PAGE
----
The sky over Belgium was witness to fierce fighting during the duration of World War 2.
Thousands of fighters, bombers, and transport aircraft were shot down in flames and crashed in the fields and forests below, many of them with their crews still inside.
Several aircraft wrecks have been found since 1945, but many still remain unaccounted for, along with the remains of the pilots who were Killed in Action and never returned to base.
British, German, American, Canadian and pilots from many other nationalities were lost for decades and thanks to the efforts, professionalism and dedication of a team of experts based in Belgium, the identities of the young men that once took to the skies and never got back home emerge.
1/ What led you to start searching for missing WW2 aircraft?
I am fascinated by aviation since childhood, and during my study time (30 years ago…) I realized very little was known about the air war over Belgium.
So I went to the Public Records Office in London (this was the pre-internet era) and started browsing through the RAF archives and contacting and interviewing veteran airmen, who were relatively active at that time – early pensioners let’s say.
With my good friend Jean-Louis Roba, who is well known for his research and publications on the Luftwaffe, we became a team writing books on the subject.
I’ve always been fascinated by the way the magazine After the Battle conducts research on WW2, also re. battlefield archaeology: thorough archival work, and studying the then-and-now aspect.
This way recent history is being brought to a large public in an accessible way – very important or me, since I started teaching history at secondary school then.
Realizing that many thousands of aircraft crashed within the boundaries of the small country which Belgium is, I combined my other fascination, archaeology, with my passion for old aircraft.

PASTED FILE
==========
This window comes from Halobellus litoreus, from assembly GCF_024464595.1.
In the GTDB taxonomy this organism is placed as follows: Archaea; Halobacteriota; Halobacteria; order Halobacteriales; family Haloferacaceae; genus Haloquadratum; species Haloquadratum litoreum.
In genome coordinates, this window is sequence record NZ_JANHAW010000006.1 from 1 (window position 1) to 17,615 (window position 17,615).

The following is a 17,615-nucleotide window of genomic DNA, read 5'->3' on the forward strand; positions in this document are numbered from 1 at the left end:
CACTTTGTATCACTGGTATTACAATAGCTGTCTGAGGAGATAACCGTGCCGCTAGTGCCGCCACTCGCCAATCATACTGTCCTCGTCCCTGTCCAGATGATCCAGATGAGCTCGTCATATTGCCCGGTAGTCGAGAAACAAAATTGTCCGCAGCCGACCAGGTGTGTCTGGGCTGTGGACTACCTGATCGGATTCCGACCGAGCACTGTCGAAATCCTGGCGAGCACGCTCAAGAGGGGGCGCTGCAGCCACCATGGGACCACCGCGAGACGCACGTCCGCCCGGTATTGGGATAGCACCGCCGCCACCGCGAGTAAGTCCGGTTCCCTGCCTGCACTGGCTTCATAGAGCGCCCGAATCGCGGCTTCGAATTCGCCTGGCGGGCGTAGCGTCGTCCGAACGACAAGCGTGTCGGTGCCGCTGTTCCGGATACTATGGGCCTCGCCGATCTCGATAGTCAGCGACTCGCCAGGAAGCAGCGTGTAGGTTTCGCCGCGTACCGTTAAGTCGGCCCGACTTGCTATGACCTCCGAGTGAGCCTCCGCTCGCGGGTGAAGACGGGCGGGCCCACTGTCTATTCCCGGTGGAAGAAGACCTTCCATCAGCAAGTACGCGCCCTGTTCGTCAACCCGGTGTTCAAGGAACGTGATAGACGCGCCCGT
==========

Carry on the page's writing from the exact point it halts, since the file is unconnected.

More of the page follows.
The preliminary research is as important and enjoyable as the dig itself – interviewing eye witnesses, browsing through old documents, trying to find the surviving aircrew or their families…
That’s when with several Belgian enthusiasts we established the Belgian Aviation History Association and the Archaeology Team (BAHAAT).
The purpose is to share the knowledge about an almost forgotten war with the general public. That’s why we organize exhibitions, even a museum, and write reports, books, articles.
Difficult to say, but I am still particularly proud on the project I started in 1995 on Halifax LW682.
Not so far away from where I live, this bomber came down – the whole crew perished but three of the Canadians were still in the wreckage.
So with the help of the Canadian government we organized an archaeological investigation, during which the three airmen were found, so they could be buried along their fellow crew members.
Especially for the relatives – the son who lost his dad on his first birthday, the sister who was still hoping her brother would be found, the burial was extremely moving and offered closure.
But there was a side effect on this history. Tons of material were found, and send to Canada to be used for the restoration project of Halifax NA337.
And several tons of non-identifiable aluminum scrap was melted into ingots. And these ingots were used to construct the roof of the Bomber Command Memorial, inaugurated in 2012 in Green Park Piccadily, London.
Well, last year we had a extremely interesting dig on a FW 190. The pilot bailed out (unfortunately too low), but we found all his personal papers (see www.gelbe13.be).
We hope the following weeks to start a huge project on the recovery of a Lancaster wreck, and we have our collection which is housed in the For Freedom Museum in Knocke.
Before we start such an action, we contact the official organizations and try to establish contact with the relatives.
All of them. But since we’ve published quite a few books on the air war, with information where the plane came down, it’s nice to see that local enthusiasts start their own investigation in order to find the exact spot.
I am working full time in that business now, and companies like ours have state of the art detection material which we use to find out whether or not an archaeological dig might be interesting.
I myself live in the center of a village in Belgium which was almost completely destroyed by German shell fire – the scars are still visible on our house.
People do not realize anymore what times our ancestors had to endure. “The destruction of the past is perhaps the greatest of all crimes” the French philosopher Simone Weill said once.
|The search, identification and recovery of the crashed Luftwaffe fighter “Gelbe 13” has been documented in every detail
That really was a time capsule. We even found a love letter written by a Dutch girl – she knew that she was dating a man who was part of the occupying forces of her country.
|Portrait of KIA Luftwaffe pilot Willi Lück, found in his wallet during the archaeological investigation
But she ended with “I don’t give a shit what my parents think of it”. We hope one day we might be able to find out who she was…
|During his stay in Holland, he dated a Dutch girl (G)erry, who lived in Amsterdam – she spoke German. She wrote him a letter (free translation from German)SOURCE: http://gelbe13.weebly.com/|